Ear infections are common among cats. Just as they are in humans, ear infections are not only uncomfortable and sometimes painful, and they can also be a symptom of a more significant health issue. If left untreated, ear infections can lead to hearing loss or other health problems.
What Is an Ear Infection?
Otitis media is an inflammation of the inner ear canal (which is the most common kind in humans) and otitis externa is an inflammation of the outer ear canal. The latter is the most common type of ear infection in felines.
Regardless of the cause of the ear infection, the signs of an ear problem usually look similar. If you notice these issues, it’s time to visit the vet:
- A cat with an ear infection or other ear problem will shake its head and paw at its ears.
- You may see hair loss or scabs around the face, ears, and neck of your pet as a result of scratching at its ears.
- A discharge may be present in the ears, and in severe cases, visible on the fur outside and around the ears.
- The ears may have an unpleasant odor or appear reddened and inflamed.
- Your cat may tilt its head to one side or another as a result of the ear problem.
- Ear infections also can cause disorientation and irritability in cats. If your cat is behaving strangely, including hiding for extended periods of time, this is usually a sign that something is wrong.
There are a lot of things that may cause ear infections in cats. Most commonly, they’re caused by allergies, ectoparasites, a foreign body lodged in the ear, or a buildup of wax or fur. Polyps and bacterial infections also are common culprits.
Ear Mites and Feline Ear Infections
Ear mites are responsible for a majority of the ear infections seen in cats. In fact, ear mites will be one of the first things your veterinarian checks for if your cat has an ear infection.
Ear mites cause a characteristic dark brown to black colored discharge in the ears that looks a bit like coffee grounds. The presence of this discharge is often the first indication that your cat has ear mites. Your veterinarian may also examine the debris from your cat’s ears under a microscope to find evidence of ear mites.
If ear mites are detected in your cat’s ears, a definitive diagnosis is made. However, if your cat does not have ear mites or if appropriate treatment for ear mites fails to rid your cat of the infection, further diagnosis may be necessary.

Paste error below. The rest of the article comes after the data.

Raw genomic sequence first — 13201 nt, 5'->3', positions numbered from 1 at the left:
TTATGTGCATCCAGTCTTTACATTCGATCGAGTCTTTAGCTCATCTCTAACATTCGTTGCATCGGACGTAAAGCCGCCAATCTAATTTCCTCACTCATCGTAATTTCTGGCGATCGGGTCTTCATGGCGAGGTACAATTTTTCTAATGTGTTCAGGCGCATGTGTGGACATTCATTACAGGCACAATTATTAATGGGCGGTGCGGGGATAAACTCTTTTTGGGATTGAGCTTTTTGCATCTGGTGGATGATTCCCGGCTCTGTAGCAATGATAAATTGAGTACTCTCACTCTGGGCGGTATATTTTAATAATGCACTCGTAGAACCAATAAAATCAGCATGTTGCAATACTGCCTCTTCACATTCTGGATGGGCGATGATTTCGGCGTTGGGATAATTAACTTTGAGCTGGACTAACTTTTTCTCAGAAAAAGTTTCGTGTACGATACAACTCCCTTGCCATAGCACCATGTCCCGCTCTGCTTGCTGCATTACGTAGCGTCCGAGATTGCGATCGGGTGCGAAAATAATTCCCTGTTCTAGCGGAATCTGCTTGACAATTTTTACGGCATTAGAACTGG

Diagnosing Feline Ear Infections
The diagnosis starts with an examination not only of the ears but of the entire cat. This is because some of the causes of ear infections in cats can signal a systemic health problem. Your vet will check to be sure that your cat is generally healthy, and will carefully examine its skin and fur.
In addition to an overall physical, your veterinarian will perform an examination of your cat’s ears with an otoscope. An otoscope allows your veterinarian to examine the inside of the ear canal for signs such as redness and inflammation, discharge, masses and polyps, foreign bodies, and other abnormalities. It also allows your veterinarian to visualize the membrane that covers your cat’s eardrum. However, if there is discharge inside of the ear canal, it may be necessary to first clean and flush the ear canal in order to be able to see this membrane.
Depending on the severity of the infection, sedation may be necessary to thoroughly flush the ear canal and examine your cat’s ear. If there is a lot of inflammation, an ear flush can be painful.
Because ear problems in cats can be due to more systemic causes, if your cat has not responded to traditional therapies or a more widespread disease is suspected, your veterinarian may recommend further testing. This testing may include:
- Blood testing can detect conditions such as feline leukemia and feline FIV.
- Food trials will be conducted if a food allergy is suspected.
- Effective flea treatment will rule out flea allergy as a cause of the ear infection.
- Testing for atopy will reveal an allergy to something in your cat’s environment.
- Skin scrapings can rule out other parasitic diseases, such as sarcoptic mange.
- A neurological examination may be conducted if your cat has a head shake or head tilt.
Treatment and Prevention
While it’s not really possible to prevent your cat from ever getting an ear infection, if you inspect its ears regularly you may be able to prevent an infection from becoming serious.
Healthy cat ears are pink, free of wax and other debris, and don’t have any foul odor. A change in the color or smell of its ears may indicate that your cat has an infection brewing.
Keeping your cat’s ears clean is key, as well. Have your veterinarian show you the proper way to clean them; you don’t want to injure your cat by accidentally probing too deeply into the ear canal.
Since there are many different causes for feline ear infections, there’s no one treatment that will work for every cat. In some instances antibiotics may be warranted, in others, simply cleaning and flushing the ear canal may be sufficient.
Ear cytology involves swabbing the inside of your cat’s ear and then using a microscope to looking for abnormal cells, bacteria, or yeast. The results of this test will help your veterinarian determine which antibiotics or other medications are best used in your cat’s ears.
An ear culture may also need to be performed, particularly if ear cytology indicates a bacterial infection that is not responding well to antibiotic treatment. An ear culture will tell your veterinarian what type of bacteria is present in your cat’s ears and test specific antibiotics to determine if they are effective in killing that bacteria.
Ear Infections In Cats (Otitis Externa). VCA Animal Hospitals, 2020
Feline Ear Disorders. Cornell University College Of Veterinary Medicine, 2020
Ear Mites: Tiny Critters That Can Pose A Major Threat. Cornell University College Of Veterinary Medicine, 2020